The Rebels appear to have a potent offense running up over 500 yards in each of their first two games, and last week they churned out over 300 yards on the ground.
Their quarterback, Bo Wallace, is fast on his feet and accurate with his arm.
“They're playing fast, playing free, playing hard and they're extremely aggressive on both sides of the ball," says Texas Defensive Coordinator Manny Diaz. “They've been aggressive in their offensive play-calling, and they do a lot of things to try to create explosive plays. They're always hunting the big chunk play. As we know in this game, you don't have to hit on very many of those to win a football game.”
The Mississippi defense is fast and aggressive. The team has sacked the opposing quarterback nine times already in just two games and co-offensive coordinator Bryan Harsin knows that is a threat for the Texas offense and particularly Longhorn QB David Ash who was sacked twice by New Mexico.
“The quarterback has to do a good job of understanding the urgency they need to have in the pocket. [The] ball needs to be out. [If the] ball is not out, you're hanging in there. The ball needs to be out of your hands somehow, some way — throw it away or get upfield and run. So that will help us eliminate sacks in those situations.”
This game will match strength against strength. The Longhorn running game will make or break the season. So far, the Ole Miss defense has shut down their opponents rushing game.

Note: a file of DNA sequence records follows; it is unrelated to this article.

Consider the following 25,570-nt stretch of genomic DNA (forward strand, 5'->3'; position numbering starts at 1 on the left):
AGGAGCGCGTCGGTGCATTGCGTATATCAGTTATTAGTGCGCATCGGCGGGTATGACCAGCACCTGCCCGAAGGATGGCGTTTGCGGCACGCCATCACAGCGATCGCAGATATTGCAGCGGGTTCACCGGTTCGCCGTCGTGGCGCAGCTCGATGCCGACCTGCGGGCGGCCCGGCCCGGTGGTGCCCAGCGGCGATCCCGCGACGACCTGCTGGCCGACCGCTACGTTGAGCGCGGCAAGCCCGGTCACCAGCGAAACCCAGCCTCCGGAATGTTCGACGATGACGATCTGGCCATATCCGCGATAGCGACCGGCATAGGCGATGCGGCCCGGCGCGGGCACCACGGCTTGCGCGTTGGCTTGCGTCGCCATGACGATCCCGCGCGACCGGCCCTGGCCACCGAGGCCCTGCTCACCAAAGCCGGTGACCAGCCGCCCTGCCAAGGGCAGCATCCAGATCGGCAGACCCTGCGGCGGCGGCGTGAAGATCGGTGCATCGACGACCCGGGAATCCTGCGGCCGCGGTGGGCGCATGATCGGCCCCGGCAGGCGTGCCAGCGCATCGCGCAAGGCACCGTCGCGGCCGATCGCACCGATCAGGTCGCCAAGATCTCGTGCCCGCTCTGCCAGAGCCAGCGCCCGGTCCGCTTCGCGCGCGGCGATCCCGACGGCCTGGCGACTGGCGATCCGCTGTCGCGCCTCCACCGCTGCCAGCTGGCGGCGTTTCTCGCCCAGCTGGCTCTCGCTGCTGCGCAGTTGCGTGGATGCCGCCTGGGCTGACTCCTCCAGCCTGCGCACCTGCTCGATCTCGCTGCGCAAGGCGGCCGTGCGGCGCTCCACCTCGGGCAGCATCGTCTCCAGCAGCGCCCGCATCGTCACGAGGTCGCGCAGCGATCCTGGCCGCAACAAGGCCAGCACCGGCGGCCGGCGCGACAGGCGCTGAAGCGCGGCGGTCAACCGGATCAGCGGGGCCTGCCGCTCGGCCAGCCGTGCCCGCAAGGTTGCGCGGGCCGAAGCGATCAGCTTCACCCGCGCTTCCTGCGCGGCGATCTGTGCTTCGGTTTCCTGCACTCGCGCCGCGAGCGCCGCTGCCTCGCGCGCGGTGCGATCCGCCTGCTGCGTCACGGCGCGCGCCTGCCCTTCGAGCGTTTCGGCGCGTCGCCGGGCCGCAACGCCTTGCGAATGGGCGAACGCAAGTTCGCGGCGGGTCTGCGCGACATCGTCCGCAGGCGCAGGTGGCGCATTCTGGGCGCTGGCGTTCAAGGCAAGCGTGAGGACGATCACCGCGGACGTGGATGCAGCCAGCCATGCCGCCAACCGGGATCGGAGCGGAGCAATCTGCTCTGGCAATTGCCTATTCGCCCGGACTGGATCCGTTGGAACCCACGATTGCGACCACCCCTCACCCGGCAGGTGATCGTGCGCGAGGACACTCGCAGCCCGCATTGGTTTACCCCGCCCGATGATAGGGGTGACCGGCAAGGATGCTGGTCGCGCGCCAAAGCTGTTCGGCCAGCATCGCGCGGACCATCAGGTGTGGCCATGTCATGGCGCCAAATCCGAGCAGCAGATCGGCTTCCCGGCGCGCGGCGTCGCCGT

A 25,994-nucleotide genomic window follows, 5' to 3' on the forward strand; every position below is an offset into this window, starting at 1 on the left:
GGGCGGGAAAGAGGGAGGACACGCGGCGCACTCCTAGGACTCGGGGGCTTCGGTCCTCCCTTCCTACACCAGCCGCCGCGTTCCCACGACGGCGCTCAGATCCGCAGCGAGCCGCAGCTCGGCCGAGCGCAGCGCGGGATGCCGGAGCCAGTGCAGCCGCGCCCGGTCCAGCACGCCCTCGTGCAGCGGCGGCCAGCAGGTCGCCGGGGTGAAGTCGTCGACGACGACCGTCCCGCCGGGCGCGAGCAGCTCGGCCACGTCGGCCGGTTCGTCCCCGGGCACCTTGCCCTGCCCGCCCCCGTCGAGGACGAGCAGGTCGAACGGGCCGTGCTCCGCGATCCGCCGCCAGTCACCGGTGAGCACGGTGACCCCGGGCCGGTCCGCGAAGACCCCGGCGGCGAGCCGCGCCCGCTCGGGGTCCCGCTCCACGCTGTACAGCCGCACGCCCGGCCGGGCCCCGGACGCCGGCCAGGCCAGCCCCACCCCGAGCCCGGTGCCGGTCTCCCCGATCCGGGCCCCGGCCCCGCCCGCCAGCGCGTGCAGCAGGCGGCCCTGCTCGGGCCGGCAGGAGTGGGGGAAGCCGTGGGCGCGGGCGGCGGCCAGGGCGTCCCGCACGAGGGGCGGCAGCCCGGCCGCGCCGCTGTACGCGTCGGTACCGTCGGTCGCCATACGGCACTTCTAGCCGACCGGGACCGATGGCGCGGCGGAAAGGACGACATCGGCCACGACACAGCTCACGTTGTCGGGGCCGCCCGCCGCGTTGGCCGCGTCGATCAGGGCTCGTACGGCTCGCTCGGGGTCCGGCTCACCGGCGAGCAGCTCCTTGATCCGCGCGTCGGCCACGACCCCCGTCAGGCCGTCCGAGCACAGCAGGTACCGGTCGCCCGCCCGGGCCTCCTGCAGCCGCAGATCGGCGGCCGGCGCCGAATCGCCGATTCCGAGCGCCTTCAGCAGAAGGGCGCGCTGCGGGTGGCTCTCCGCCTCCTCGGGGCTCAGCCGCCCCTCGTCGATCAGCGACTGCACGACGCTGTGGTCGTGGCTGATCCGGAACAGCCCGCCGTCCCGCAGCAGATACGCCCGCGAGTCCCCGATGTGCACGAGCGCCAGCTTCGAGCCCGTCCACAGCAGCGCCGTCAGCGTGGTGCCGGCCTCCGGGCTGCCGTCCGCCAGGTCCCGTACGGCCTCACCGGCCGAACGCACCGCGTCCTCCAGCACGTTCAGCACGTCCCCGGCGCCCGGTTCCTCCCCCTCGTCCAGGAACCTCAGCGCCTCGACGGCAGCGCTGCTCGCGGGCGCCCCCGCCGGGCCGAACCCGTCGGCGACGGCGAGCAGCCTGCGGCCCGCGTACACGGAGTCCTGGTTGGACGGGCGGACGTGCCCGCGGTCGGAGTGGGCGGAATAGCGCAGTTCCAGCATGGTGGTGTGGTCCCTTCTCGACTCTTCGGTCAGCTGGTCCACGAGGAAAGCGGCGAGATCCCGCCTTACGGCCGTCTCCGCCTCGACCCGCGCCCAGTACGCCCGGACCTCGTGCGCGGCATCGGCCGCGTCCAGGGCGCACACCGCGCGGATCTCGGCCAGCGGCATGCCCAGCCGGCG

“They're an aggressive front. They have very good D-linemen. Those guys are fast. They get up field,” says Harsin. “That will be the difference from what we have seen. Those guys will be a faster football team all around.”
But Mississippi gives up huge chunks of yardage in the air, over 500 yards in two games. Both Central Arkansas and UTEP had no trouble throwing the ball. Passing is not Texas' strength, but it may be what they need to win the game.
What to Watch for
- Get the lead out: For two straight games the Longhorns have been outplayed in the first quarter. You can get away with that against Wyoming and New Mexico, but Ole Miss will take advantage of a slow start.
- Pressure on the Texas QB: New Mexico’s defense managed two sacks against Texas, and that was New Mexico. As mentioned, Ole Miss will come hard after the quarterback and they’ve shown success with it. Texas offensive line must be on their a-game.
- Go deep: If ever there were a game in which Texas could stretch the field it should be this one. The Horns need the deep pass to balance the stingy Mississippi run defense.
- Step up defense: No big plays. The Texas defense again allowed a couple a big plays, two of them after getting New Mexico into third down and long situations. Ole Miss plays a zone read style offense and looks for the big play.
Texas Longhorns at Ole Miss Rebels
Time: 8:15 p.m. at Vaught-Hemingway Stadium, Oxford, Mississippi
Radio: KVET-FM 98.1 / KVET-AM 1300
Honored: Ole Miss will honor the 50th Anniversary of their 1962 National Championship with events all weekend long.